Creators and the Orphaned Works Act

A couple of months ago, the Illustrators’ Partnership created a bit of a sensation in the art world when they released an interview between one of their members and the general counsel of the Copyright Office regarding a new version of the Orphaned Works Act that was set to recirculate through Congress in May. IPA (and others) interpreted this interview to say that Congress was legalizing a way for those wanting to use a piece of art to get that piece labeled an Orphaned Work (a work whose creator is not available to release the copyright) so they can use it for whatever means, regardless of whether or not the artwork in question was actually orphaned.

If you look through the IPA website, you find that they’ve had a long history with the Orphaned Works Act, often debating the Act’s merits and weaknesses when it appears in Congress. So they have quite a bit invested emotionally in this topic. This isn’t necessarily a bad thing. Orphaned creations are a nightmare on so many levels because of the copyright issues.

However, it appears that while registering might become an encouraged option, it does appear Congress is working to make sure orphaned works remain accessible or viewable while at the same time being sensitive to the current copyright laws. Of course, not everyone is convinced. Those in the nonprofit sector (museums, libraries, and public television) are also concerned because they’re often the ones trying to deal with the curation of orphaned works. If a work is deemed “orphaned” and the original copyright holder turns up later, the institution is in trouble.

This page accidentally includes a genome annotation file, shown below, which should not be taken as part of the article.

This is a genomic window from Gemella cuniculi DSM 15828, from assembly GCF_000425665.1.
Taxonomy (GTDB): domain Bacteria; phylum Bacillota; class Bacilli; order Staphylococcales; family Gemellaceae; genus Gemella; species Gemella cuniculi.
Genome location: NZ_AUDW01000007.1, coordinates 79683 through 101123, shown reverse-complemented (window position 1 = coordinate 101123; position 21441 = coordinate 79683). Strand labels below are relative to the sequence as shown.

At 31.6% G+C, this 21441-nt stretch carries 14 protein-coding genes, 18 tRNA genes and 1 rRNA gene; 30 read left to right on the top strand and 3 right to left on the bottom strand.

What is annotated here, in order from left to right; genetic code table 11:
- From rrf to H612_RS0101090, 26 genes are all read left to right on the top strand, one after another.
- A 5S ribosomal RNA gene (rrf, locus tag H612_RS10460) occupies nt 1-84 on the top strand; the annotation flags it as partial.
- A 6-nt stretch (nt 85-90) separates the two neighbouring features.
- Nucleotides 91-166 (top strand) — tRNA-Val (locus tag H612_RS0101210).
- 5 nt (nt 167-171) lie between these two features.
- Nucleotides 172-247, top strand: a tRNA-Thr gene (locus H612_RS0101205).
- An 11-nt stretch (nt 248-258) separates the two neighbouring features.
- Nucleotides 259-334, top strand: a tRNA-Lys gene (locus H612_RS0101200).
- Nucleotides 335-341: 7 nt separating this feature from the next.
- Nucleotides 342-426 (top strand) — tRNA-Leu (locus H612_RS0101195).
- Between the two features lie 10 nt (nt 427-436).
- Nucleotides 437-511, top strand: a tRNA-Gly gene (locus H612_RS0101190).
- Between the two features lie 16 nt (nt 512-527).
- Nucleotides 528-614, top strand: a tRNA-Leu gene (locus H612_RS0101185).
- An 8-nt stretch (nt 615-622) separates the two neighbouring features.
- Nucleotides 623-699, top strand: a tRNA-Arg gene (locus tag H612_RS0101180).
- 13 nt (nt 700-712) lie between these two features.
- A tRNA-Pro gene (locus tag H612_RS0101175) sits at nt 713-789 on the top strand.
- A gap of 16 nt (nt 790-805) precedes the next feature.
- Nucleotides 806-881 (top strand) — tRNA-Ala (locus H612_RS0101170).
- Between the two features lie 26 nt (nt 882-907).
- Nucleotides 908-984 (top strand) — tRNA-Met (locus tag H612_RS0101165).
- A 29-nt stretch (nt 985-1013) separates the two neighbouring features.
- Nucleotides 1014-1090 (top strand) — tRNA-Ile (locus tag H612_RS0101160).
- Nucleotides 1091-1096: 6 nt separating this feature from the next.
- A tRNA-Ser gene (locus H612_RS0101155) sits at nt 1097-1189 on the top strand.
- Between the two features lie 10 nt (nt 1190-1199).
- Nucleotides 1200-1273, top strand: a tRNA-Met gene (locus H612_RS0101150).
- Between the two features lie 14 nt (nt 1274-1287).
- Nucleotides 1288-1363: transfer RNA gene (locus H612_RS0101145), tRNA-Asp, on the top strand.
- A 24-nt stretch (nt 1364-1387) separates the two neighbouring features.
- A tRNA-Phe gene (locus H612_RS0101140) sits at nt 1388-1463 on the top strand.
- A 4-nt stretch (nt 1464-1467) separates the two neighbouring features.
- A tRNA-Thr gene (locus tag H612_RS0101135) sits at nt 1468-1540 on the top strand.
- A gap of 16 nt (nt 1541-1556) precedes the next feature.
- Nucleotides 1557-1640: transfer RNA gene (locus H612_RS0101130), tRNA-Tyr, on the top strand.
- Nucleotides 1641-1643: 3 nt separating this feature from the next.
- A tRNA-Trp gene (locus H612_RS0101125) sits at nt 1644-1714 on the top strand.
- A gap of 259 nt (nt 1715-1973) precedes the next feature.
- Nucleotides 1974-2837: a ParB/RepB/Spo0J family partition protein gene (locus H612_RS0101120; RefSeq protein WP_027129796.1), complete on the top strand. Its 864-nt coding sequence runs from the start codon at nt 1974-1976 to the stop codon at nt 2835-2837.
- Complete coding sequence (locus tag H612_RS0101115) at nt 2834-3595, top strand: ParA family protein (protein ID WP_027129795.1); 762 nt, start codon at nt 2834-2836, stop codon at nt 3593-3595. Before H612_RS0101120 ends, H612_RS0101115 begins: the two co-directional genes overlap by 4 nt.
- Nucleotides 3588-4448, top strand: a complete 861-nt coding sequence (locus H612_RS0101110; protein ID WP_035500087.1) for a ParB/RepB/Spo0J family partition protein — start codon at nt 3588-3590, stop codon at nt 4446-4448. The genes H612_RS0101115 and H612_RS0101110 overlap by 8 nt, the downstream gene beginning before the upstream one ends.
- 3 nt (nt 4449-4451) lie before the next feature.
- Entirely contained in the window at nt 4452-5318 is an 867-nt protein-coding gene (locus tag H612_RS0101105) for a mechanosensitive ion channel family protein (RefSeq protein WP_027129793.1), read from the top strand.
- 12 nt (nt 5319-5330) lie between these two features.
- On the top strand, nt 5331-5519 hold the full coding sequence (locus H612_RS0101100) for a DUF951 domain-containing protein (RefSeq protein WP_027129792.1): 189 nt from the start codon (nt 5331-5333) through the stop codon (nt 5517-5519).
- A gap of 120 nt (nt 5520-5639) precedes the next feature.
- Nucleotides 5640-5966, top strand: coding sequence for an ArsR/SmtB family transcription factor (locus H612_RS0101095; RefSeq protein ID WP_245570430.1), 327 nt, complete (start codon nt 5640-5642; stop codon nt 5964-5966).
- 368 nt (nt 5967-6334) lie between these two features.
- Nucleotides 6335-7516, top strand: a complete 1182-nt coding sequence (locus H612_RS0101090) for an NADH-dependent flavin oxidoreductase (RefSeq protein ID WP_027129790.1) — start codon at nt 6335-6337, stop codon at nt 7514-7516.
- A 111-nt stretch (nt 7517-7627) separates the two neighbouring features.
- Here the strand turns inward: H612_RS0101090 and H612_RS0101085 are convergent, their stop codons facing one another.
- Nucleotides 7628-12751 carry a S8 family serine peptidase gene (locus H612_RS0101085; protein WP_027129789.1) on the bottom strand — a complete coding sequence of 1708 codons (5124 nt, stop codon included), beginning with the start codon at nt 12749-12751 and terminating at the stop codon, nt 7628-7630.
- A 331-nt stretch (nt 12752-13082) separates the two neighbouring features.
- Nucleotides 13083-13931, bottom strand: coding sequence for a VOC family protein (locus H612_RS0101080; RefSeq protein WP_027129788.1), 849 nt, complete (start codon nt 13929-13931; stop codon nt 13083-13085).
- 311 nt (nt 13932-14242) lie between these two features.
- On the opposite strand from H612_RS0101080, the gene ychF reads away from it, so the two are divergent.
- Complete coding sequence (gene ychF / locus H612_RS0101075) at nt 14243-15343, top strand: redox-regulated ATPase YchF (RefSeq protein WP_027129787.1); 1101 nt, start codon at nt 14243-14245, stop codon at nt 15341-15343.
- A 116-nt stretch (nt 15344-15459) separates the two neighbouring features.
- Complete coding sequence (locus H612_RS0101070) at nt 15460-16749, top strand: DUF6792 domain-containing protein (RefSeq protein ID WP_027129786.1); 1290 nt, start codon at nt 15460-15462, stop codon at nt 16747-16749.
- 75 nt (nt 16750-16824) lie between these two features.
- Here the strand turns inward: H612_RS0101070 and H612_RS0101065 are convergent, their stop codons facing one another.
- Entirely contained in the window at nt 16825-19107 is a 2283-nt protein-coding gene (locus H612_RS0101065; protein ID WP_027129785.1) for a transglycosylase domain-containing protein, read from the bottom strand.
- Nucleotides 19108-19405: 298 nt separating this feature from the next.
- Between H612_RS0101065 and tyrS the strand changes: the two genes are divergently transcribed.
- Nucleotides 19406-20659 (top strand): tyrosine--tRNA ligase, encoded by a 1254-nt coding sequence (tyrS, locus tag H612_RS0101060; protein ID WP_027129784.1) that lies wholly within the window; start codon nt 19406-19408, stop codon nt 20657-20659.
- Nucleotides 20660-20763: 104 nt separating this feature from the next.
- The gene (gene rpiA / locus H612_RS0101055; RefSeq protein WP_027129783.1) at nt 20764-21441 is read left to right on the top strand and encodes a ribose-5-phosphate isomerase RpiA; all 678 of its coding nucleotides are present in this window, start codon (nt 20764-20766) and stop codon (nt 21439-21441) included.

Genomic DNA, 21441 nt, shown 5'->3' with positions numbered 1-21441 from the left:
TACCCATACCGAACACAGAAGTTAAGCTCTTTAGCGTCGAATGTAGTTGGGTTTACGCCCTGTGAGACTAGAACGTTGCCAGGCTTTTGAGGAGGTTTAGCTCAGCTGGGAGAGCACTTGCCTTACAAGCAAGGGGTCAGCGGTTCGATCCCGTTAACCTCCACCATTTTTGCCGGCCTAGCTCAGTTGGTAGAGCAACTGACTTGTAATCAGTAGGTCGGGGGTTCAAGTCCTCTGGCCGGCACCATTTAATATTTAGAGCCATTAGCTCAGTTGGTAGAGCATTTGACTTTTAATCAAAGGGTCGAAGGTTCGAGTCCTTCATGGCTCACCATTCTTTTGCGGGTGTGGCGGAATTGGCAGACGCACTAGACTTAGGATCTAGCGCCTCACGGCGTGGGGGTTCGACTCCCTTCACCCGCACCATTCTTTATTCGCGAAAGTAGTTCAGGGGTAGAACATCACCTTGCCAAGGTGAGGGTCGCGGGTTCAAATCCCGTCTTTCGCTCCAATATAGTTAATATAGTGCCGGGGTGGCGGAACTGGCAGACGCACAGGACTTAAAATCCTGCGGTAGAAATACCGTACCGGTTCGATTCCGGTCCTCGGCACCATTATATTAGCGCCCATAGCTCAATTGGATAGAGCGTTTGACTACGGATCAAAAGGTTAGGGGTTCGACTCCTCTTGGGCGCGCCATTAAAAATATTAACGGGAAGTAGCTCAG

What can we do? Well, for starters, we can educate people about copyright, both from the creator’s point of view and the audience’s point of view. Doug Johnson offered a great two-part series on copyright not too long ago that’s probably one of the better places to start. Teaching young creators to get into the habit of signing their work, tagging their work with contact information, doing something to make sure interested parties can find them, will save them headaches down the road regardless of how this Act shakes out.

We can also watch our own behaviors. If you’re a creator, make sure you yourself have tagged your work with your contact information. Create an artist’s mark to mark your visual work if you need to. Be vain. Sign everything. If you want to offer your work to be used by others, use a Creative Commons license to make it clear which rights you’re willing to give up. If you’re a consumer, respect the rights of the creator. It’s one thing to appreciate someone’s work, to imitate their style while you work on developing your own; it’s another thing entirely to just steal or copy without attributing that work to the original artist.

With diligence and education, it’s possible to minimize the number of works caught in this Act.


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